The warning comes in the middle of the operation to evacuate US personnel and other nationalities from Afghanistan. The United Kingdom and Australia also urged their nationals to avoid approaching the air terminal due to the "high threat of a terrorist attack.
The United States asked its citizens not to approach or travel to the Kabul airport to fear an attack. The alert came amid the operations carried out by Washington together with its allies to evacuate the Americans and Afghans who collaborated with foreign forces during the war.
Due to security concerns outside the gates of Kabul Airport, we recommend that US citizens avoid traveling at the airport and avoid airport gates at this time. Unless I receive individual instructions from a representative of the US Government to do so, "the US embassy in Kabul reported early Thursday.
U.S. citizens who are at Abbey Gate, East Gate or North Gate should leave immediately.
As part of this, the British Foreign Office updated the travel advice. It noted on its website that the security situation in Afghanistan is "volatile" and "there is a constant and high threat of terrorist attack."
"Do not travel to the Hamid Karzai International Airport in Kabul," the agency also warned, while called those who were in the vicinity to "get away" to "a safe place" Unless they "get more advice" or leave Afghanistan immediately if they can do so safely in other ways.
The British Foreign Office also indicated that it had suspended all non-essential activities at its embassy in Kabul, leaving aid "extremely limited".
In a similar message, the Australian Foreign Ministry urged not to travel to Kabul airport and leave the area because of the "very high threat of terrorist attack."
The alerts issued by Washington, London and Canberra, came after a "particular stream of threats" was reported on Wednesday from the Khorasan Afghan section of the Islamic State terrorist organization. According to CNN, Washington believes that the enemy group of the Taliban seeks to create chaos in the place.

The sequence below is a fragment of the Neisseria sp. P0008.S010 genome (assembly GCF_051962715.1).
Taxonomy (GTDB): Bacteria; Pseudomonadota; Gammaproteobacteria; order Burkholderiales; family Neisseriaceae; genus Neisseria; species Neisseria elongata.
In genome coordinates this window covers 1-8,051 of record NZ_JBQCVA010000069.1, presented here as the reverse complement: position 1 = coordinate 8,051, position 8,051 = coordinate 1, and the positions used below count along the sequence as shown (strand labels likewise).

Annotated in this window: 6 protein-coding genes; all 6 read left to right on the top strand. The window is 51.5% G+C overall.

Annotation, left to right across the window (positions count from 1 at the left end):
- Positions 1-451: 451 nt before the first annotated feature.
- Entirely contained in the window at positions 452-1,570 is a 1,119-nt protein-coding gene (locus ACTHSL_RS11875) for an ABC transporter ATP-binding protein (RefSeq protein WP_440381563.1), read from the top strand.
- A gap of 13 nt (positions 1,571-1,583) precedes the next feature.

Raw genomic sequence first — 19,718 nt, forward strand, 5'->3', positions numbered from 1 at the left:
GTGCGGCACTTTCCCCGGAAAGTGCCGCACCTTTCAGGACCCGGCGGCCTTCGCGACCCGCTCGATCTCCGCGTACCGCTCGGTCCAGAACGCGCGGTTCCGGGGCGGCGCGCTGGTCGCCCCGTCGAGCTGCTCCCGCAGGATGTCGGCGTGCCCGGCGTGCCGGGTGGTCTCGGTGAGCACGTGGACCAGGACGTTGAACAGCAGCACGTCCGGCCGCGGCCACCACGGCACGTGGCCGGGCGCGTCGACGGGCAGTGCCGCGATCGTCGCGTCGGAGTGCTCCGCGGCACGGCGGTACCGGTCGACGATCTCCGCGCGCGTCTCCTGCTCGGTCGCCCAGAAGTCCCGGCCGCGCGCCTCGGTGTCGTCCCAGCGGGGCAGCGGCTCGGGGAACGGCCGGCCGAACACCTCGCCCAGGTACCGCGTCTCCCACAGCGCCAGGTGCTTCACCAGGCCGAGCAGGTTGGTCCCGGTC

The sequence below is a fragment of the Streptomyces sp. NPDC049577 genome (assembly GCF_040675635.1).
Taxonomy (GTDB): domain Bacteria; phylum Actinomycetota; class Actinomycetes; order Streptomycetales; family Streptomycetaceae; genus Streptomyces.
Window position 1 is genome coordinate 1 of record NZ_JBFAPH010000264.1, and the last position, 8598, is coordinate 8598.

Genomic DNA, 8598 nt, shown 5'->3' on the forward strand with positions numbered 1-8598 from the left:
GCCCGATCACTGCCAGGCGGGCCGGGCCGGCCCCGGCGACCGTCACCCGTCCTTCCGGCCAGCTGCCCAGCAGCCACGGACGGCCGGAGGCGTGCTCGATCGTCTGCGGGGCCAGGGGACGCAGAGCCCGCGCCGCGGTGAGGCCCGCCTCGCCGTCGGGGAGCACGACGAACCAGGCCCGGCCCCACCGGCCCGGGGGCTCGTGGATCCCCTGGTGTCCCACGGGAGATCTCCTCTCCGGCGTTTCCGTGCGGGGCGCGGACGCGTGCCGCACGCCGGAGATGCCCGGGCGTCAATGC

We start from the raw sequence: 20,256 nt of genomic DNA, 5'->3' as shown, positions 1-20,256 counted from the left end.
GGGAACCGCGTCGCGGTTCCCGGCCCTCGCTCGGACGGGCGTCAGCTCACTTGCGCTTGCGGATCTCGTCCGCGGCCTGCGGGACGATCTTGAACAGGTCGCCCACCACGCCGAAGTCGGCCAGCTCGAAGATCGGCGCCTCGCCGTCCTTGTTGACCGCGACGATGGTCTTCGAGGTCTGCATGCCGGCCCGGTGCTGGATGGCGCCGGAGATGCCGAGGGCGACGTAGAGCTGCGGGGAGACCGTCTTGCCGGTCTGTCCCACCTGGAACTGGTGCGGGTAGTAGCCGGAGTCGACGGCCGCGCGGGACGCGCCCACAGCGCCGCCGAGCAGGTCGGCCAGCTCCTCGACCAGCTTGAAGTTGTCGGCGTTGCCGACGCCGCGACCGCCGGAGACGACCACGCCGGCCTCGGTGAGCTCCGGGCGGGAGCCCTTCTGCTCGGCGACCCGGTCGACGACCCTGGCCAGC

On the other hand, about 1,500 Americans may be waiting to leave Afghanistan, Secretary of State Antony Blinken reported Wednesday. This figure indicates that part of the US-led air evacuation from the Taliban-controlled country could be completed before Tuesday when the deadline set by President Joe Biden expires. Meanwhile, thousands of endangered Afghans are struggling to gain access to Kabul Airport.
Blinken said the State Department estimates there were about 6,000 Americans who wanted to leave Afghanistan when the evacuation began on August 14. About 4,500 have left the country so far. The 6,000 figure is the State Department's first public estimate of the number of Americans seeking to leave Afghanistan after the Taliban took over the country.
"Understandably, some of them are very scared," Blinken told a State Department news conference.
He added that some 500 had received instructions on when and how to go to the chaotic Kabul airport to board evacuation flights.
In addition, they are in contact with about a thousand people, or perhaps less, to determine if they still want to leave the country. Blinken said some of them have already left the country, others may want to stay, and some may not be U.S. citizens.
Of those 1,000 people, the number of those "actively seeking help" to leave Afghanistan "is less, probably significantly less," said the secretary.
The Biden government has indicated that its priority is the evacuation of Americans, even as it tries to remove Afghans who collaborated with the US government or military or in the construction of Afghan civil society during the 20 years of war, as well as those he calls "vulnerable Afghans" - those who believe they will face retaliation from the Taliban for opposing their uprising.
Setting Tuesday's deadline aside, Blinken said that "there is no deadline in our work to help out any remaining American citizens who decide they want to do it, along with the many Afghans who have been by our side over the years and who want to leave and have not been able to do so. So that work will continue, every day, after August 31".
Biden said Tuesday that he asked his national security team to come up with emergency plans if it decides to extend the deadline.
For its part, the Taliban said it would not tolerate any extension of Tuesday's deadline. However, the group's spokesman Sohail Shaheen tweeted that "people with legal documents" could leave the country on commercial flights after Tuesday.